Although none of our cases have construed In re Benn, it has been routinely interpreted by the district and bankruptcy courts in Missouri to require a state statutory basis for bankruptcy exemptions. See Dylewski v. Amco Ins. Co., No. 4:10–CV–00289, 2010 WL 1727870, at *3 (E.D. Mo. April 29, 2010) (construing In re Benn and noting in a non-bankruptcy case that “an unliquidated claim based on personal injury may not properly be excluded from a bankruptcy estate”); In re Parsons, 437 B.R. 854, 858 (Bankr.E.D.Mo.2010) (holding, in light of In re Benn,”[a]ll debtors henceforth must make do with the Missouri exemptions where the Missouri Legislature has explicitly identified property that a judgment debtor can keep away from creditors, not those that were created in practice and went without objection”); In re Mahony, 374 B.R. 717, 719 (Bankr.W.D.Mo.2007) ( “Unfortunately for the Debtors, however, the Eighth Circuit's [In re Benn] opinion is very clear that, unless there is a specific Missouri statute, or a federal statute other than § 522, providing an exemption in property, a Missouri debtor in bankruptcy cannot claim an exemption in it.”).
Nonetheless, the Debtors argue that In re Benn's holding is narrow and stands only for the proposition that Missouri Revised Statute § 513.427 does not create an exemption for tax refunds, nor does any other Missouri or federal statute. See In re Benn, 491 F.3d at 816. Debtors characterize the remaining language of In re Benn as dicta, and also point to a 1987 bankruptcy case from Missouri, In re Mitchell, as the primary authority to support their argument that unliquidated personal injury claims may be exempted from the bankruptcy estate. 73 B.R. 93, 94 (Bankr.E.D.Mo.1987). The Mitchell court specifically held that the language of section 513.427 “permits Missouri residents to claim exemptions created by statutory and constitutional law as well as common law.” Id. The Mitchell court explained such claims should be exempt from the bankruptcy estate because they are contingent, uncertain, and unattachable and therefore fall within the language of section 513.427 (even though not listed in section 513.430). 73 B.R. at 95. In addition to relying upon Mitchell, Debtors further argue that the Missouri legislature's silence on the issue of the exemption of unliquidated personal injury claims means that it does not intend to preclude such claims. Finally, Debtors point out that Missouri state courts disagree with our In re Benn opinion. E.g., Russell v. Healthmont of Mo., LLC., 348 S .W.3d 784, 787 (Mo.Ct.App.2011) (stating that we “disregarded ․ extensive Missouri case law interpreting § 513.427” by holding that it was an “opt out” statute only).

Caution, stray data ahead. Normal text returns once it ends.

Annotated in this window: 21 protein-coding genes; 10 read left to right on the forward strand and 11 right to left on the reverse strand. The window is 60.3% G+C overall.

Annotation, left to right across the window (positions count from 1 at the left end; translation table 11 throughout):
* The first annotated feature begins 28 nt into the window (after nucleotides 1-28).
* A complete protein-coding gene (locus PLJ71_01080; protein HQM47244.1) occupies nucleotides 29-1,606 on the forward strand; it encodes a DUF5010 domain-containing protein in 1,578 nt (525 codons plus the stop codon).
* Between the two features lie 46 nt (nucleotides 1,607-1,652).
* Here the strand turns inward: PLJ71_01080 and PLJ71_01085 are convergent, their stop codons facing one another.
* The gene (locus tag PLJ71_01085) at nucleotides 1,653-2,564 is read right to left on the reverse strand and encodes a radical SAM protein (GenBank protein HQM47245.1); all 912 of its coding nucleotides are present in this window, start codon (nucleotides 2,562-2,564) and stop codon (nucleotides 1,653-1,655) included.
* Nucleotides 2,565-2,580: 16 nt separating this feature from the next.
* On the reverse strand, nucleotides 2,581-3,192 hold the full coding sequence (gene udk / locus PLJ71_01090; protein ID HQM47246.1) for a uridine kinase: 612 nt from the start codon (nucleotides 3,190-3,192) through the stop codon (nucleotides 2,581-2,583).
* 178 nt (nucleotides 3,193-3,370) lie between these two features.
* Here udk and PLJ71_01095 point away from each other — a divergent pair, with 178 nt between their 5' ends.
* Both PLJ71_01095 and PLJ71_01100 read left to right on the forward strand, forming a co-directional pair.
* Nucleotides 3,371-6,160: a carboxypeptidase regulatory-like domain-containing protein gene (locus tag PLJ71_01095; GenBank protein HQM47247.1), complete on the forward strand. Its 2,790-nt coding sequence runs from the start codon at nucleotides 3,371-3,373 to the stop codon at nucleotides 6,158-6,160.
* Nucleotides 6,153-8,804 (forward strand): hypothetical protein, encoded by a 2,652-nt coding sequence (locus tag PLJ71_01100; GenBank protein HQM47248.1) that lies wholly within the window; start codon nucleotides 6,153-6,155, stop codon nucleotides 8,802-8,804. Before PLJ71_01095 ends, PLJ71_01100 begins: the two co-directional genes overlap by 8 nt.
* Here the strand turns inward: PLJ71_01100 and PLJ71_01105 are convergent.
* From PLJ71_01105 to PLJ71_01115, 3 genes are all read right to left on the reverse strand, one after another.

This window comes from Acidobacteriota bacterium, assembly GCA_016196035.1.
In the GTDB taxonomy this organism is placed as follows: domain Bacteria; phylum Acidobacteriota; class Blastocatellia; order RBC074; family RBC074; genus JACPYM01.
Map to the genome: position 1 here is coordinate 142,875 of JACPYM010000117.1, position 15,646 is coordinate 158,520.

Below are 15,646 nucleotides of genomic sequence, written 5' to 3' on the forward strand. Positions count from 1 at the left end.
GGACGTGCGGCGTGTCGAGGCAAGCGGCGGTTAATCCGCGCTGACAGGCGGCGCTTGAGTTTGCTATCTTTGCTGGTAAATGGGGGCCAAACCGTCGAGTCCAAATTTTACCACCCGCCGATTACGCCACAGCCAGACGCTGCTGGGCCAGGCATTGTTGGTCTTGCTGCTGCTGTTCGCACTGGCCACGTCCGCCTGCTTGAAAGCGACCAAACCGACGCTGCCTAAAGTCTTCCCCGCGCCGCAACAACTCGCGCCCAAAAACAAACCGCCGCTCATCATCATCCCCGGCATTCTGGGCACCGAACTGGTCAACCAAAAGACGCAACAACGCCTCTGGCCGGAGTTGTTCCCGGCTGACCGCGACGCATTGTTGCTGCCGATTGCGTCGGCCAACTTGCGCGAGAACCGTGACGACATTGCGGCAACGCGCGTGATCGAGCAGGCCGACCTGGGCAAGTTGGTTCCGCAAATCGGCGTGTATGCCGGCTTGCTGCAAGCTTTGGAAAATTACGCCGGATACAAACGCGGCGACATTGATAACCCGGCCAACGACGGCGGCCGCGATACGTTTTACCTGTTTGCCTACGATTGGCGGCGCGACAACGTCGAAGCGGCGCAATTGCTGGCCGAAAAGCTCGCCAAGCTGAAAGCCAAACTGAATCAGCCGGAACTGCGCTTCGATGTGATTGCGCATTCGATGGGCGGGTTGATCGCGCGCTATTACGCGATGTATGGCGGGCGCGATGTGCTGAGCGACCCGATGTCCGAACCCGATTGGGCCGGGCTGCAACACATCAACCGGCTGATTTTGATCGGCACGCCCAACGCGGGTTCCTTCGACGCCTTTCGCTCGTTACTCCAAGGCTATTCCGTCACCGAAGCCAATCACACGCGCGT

While we appreciate the reasoning of Mitchell, its substance—that section 513.427 contains exemptions in addition to the opt out language—was overruled by In re Benn, 491 F.3d at 814.4 Further, while Russell is instructive on the issue of Missouri statutory history, we cannot escape the language from In re Benn. The In re Benn court construed the meaning of Missouri Revised Statute § 513.427, and the language Debtors point to as dicta—that section 513.427 is an opt out rather than an exemption statute—is an integral part of In re Benn's analysis. 491 F.3d at 814. Further as the Trustee points out, the Missouri legislature has apparently declined the opportunity to amend its exemption statute, section 513.430, to add unliquidated personal injury claims, even in light of the numerous Missouri bankruptcy court decisions precluding such claims from exemption.
It is true that Missouri courts have long held that personal injury claims are exempt from attachment, and under our reasoning, the Trustee has the ability to seek more assets to repay creditors than does a non-Trustee creditor outside of the bankruptcy process. Debtors argue that this result is contrary to Butner. In Butner, the Court held that in bankruptcy proceedings, the question of whether a security interest in property extended to rents and profits derived from that property was resolvable by looking to state, rather than federal, law. 440 U.S. at 55. The Butner Court qualified its holding, however, stating that “[u]nless some federal interest requires a different result,” property rights should be the same under both state and federal law. Id. As we noted in In re Benn, the federal interests in balancing and promoting the multiple purposes of the Bankruptcy Code provide sufficient justification for why a bankruptcy trustee might have more remedies available to it than another Missouri creditor. In re Benn, 491 F.3d at 816. Ultimately, we conclude that unless In re Benn is overruled en banc or by the Supreme Court, it remains binding precedent, and is directly applicable to the issues in this case.
For these reasons, we affirm.
1. Erie R.R. Co. v. Tomkins, 304 U.S. 64 (1938).
2. For an example of an “opt out” state's exemption statute authorizing such exemptions, see Nebraska Revised Statute §§ 25–1563 .02, 25–15,105.
3. 11 U.S.C. § 522(d)(11)(D) actually does allow the debtor to exempt, up to $22,975, his or her right to receive property traceable to a payment on account of personal bodily injury. As noted, Missouri debtors are not able to avail themselves of the exemptions in § 522. See Mo.Rev.Stat. § 513.427.
4. In light of Mitchell's overruling, we disagree with Debtors' Erie arguments based upon the rule allegedly established in Mitchell, and further note that the Erie doctrine's reach is limited in bankruptcy cases. U.S. Trust Co. of N.Y. v. Zelle, 191 F.2d 822, 825 (8th Cir.1951).
BEAM, Circuit Judge.